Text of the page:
Javier Trevino, <i>SSSP President</i>

Javier Trevino, <i>SSSP President</i>

   ©2010 President (2010-2011) A. Javier Treviño

  • The Society for the Study of Social Problems 

    2011 program theme

    61st Annual Meeting
    August 19-21, 2011

    Harrah's Las Vegas Hotel
    3475 Las Vegas Boulevard, South
    Las Vegas, NV


2011 SSSP Annual Meeting Program Theme

"If each of us chooses some ... form of public service and puts himself thoroughly into it, things will go very well."
Charles Horton Cooley, Social Organization (1909).

“To investigate humanity for the purpose of service.” Emory S. Bogardus, motto of Alpha Kappa Delta (1920).

"The real question is, does our special expertise and information [as sociologists] give us a special obligation to act?"
John F. Galliher, What They Said and What They Did: Some Early SSSP Presidents (2002).

During the past 61 years our Society, journal, and members have endeavored admirably, each in their own way, to promote social justice and solve social problems. But when it comes to the larger discipline of sociology, these goals have been largely neglected, and it hasn’t provided much of a framework for pursuing them. Thus, I propose an alternative sociology; one that I’m calling service sociology.

Service sociology is a sociology of social problems intended to ameliorate conditions of life for those in need of assistance, and to ensure and promote the welfare of the community. Motivated by care and compassion a service-oriented sociology is aimed at helping people meet their pressing social needs. As such, service sociology involves the application of sociological knowledge combined with the expression of humanitarian sentiment in neighborly service.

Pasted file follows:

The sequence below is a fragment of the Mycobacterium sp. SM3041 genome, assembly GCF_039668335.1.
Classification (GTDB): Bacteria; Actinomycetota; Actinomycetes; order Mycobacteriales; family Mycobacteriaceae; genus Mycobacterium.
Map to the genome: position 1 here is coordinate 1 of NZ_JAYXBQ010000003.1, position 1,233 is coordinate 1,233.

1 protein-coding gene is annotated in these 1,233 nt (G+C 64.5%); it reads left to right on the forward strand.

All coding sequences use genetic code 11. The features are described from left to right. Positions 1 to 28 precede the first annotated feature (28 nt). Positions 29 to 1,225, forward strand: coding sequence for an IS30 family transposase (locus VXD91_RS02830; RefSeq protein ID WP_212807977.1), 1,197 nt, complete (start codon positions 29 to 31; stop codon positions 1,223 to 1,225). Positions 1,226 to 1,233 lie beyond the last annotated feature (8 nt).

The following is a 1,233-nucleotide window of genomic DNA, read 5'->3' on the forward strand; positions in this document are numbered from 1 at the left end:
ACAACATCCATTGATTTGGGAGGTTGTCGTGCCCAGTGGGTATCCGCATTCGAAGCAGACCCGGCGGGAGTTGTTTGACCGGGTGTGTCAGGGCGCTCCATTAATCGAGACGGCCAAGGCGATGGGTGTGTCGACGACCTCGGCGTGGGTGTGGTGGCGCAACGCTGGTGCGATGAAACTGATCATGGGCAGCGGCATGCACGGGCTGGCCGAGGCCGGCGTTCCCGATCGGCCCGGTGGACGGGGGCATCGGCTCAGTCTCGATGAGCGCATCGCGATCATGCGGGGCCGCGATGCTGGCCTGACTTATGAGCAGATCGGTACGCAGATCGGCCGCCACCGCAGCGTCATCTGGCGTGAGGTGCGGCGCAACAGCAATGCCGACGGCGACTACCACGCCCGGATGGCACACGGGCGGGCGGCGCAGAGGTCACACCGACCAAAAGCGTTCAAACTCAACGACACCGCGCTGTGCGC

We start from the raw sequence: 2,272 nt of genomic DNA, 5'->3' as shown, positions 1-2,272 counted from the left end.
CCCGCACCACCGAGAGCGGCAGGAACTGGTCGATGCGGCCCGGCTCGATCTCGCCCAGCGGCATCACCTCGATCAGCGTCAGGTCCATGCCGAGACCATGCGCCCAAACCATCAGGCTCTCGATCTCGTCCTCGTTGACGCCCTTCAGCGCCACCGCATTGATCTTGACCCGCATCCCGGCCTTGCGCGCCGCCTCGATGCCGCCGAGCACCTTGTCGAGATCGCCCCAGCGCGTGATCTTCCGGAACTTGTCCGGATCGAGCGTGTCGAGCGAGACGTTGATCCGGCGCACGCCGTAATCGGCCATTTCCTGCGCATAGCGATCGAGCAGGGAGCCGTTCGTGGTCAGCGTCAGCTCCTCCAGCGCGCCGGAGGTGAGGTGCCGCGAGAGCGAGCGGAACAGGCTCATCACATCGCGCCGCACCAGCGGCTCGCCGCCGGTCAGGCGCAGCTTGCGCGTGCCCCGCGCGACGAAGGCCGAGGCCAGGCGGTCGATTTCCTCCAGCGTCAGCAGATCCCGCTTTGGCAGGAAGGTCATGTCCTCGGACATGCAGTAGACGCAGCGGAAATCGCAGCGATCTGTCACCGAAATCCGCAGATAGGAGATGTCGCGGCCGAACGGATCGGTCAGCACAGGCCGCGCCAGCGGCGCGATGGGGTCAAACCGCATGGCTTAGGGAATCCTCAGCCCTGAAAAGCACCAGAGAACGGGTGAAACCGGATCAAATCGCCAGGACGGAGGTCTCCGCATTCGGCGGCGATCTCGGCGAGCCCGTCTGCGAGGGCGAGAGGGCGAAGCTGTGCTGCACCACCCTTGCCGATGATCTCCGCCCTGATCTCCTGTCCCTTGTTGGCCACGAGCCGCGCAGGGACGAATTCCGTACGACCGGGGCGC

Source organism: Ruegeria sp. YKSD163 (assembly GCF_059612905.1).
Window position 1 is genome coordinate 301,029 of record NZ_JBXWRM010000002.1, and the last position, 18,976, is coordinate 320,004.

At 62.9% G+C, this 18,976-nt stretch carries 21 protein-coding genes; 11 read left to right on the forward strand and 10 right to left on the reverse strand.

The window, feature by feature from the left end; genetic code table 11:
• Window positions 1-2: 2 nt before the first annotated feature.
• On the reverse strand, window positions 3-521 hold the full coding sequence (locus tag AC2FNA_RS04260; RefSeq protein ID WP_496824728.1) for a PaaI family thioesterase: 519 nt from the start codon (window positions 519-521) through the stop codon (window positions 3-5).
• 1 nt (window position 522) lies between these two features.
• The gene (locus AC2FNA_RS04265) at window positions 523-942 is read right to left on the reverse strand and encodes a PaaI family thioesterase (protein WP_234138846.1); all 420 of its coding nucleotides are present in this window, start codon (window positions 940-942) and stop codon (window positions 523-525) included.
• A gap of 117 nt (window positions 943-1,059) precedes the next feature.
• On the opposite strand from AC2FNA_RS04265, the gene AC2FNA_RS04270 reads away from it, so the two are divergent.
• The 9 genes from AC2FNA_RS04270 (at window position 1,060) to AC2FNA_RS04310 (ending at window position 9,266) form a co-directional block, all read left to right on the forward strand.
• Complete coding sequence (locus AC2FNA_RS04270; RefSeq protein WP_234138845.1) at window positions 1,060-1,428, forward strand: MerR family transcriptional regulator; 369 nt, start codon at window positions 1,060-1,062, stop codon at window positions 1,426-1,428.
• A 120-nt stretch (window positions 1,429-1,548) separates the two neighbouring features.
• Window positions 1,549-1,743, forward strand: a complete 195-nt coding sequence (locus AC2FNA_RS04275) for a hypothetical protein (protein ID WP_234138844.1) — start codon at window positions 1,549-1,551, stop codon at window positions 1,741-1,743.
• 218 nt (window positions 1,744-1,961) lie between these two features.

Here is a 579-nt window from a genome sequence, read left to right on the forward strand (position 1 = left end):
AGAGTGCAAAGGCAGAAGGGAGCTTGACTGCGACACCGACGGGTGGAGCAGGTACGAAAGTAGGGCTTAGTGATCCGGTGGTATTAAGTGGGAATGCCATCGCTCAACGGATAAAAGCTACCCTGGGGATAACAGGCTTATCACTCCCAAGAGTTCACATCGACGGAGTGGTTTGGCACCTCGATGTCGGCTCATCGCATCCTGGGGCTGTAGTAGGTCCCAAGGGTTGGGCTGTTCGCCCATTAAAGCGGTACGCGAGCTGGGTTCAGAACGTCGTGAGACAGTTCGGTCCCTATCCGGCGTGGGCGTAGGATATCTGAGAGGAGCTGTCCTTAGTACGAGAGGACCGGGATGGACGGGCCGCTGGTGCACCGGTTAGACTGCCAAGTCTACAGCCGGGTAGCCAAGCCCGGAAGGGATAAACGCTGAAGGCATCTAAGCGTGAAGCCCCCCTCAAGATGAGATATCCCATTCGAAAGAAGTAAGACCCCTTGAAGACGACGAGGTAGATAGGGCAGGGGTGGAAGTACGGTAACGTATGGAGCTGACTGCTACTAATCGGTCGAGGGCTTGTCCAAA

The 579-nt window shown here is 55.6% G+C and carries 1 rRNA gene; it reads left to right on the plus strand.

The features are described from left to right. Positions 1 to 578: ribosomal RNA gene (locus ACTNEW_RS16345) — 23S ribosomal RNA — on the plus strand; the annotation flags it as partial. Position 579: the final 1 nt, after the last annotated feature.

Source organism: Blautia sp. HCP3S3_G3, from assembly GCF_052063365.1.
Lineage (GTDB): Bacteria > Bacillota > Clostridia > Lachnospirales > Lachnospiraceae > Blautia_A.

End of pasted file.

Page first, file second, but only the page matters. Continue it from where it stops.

I mean the word “service” in two senses. The first meaning, which is pragmatic, refers to a variety of practices—aid-actions—that are informed by sociological knowledge. These aid-actions may be performed regularly, sporadically, or once-only, but they are intended, first and foremost, to address the social, physical, and/or psychological exigencies of individuals and communities. The second meaning of the term “service” is valuative and gets to the essence of our profession—a word that comes from the Latin meaning to declare one’s values openly. And the values of service sociology that motivate the aid-actions intended to alleviate and ameliorate social problems are those of justice, equality, and neighborliness.

Service, as an ethos and a practice, was once at the core of our discipline; particularly given the fact that early American sociology was primarily a reformist endeavor. The earliest forms of service sociology took root in the social gospel, settlement sociology, and charity sociology as practiced by, among others, Albion W. Small, Jane Addams, and Charles A. Ellwood.

The theme of service sociology will give us the opportunity to discuss various forms of, and opportunities for, implementing aid-actions: from providing charity to rendering humanitarian relief; from community organizing to social planning; from civic engagement and volunteerism to philanthropy.

In considering anew the recurrent question, Sociology for whom?, the co-founder of SSSP, Alfred McClung Lee, wisely stated that we should respond in this manner: Sociology for the service of humanity. “This answer,” said Lee, “refers to the need to develop knowledge of direct service to people as citizens, as consumers, and as neighbors.” Let us once again, at the 2011 meetings of SSSP, consider a sociology for the service of humanity.



A. Javier Treviño, SSSP President, Wheaton College

2011 Program Committee
Karen M. McCormack, Chair, Wheaton College
Luis A. Fernandez, Northern Arizona University
Holly Foster, Texas A&M University
Michelle Janning, Whitman College
Monica M. White, Wayne State University